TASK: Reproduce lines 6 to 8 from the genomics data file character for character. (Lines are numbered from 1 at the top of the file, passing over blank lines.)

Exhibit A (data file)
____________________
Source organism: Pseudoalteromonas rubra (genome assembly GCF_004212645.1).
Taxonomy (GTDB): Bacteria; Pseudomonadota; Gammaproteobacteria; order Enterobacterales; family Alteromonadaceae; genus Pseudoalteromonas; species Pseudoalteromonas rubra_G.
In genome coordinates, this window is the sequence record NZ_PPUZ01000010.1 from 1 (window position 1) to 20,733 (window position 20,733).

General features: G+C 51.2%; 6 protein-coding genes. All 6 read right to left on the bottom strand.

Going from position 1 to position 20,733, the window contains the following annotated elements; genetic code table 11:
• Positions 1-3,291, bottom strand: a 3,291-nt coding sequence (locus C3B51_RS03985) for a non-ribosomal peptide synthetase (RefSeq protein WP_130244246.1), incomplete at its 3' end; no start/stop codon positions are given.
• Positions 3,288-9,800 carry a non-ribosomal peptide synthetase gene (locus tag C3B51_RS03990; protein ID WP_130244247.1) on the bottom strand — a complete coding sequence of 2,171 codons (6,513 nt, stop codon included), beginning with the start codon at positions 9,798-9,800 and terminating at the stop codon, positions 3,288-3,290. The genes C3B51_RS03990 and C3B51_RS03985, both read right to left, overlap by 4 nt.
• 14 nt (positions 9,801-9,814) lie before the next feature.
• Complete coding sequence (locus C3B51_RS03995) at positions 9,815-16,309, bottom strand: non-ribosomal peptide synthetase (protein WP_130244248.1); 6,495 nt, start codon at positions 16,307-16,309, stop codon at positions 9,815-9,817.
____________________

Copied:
• Positions 1-3,291, bottom strand: a 3,291-nt coding sequence (locus C3B51_RS03985) for a non-ribosomal peptide synthetase (RefSeq protein WP_130244246.1), incomplete at its 3' end; no start/stop codon positions are given.
• Positions 3,288-9,800 carry a non-ribosomal peptide synthetase gene (locus tag C3B51_RS03990; protein ID WP_130244247.1) on the bottom strand — a complete coding sequence of 2,171 codons (6,513 nt, stop codon included), beginning with the start codon at positions 9,798-9,800 and terminating at the stop codon, positions 3,288-3,290. The genes C3B51_RS03990 and C3B51_RS03985, both read right to left, overlap by 4 nt.
• 14 nt (positions 9,801-9,814) lie before the next feature.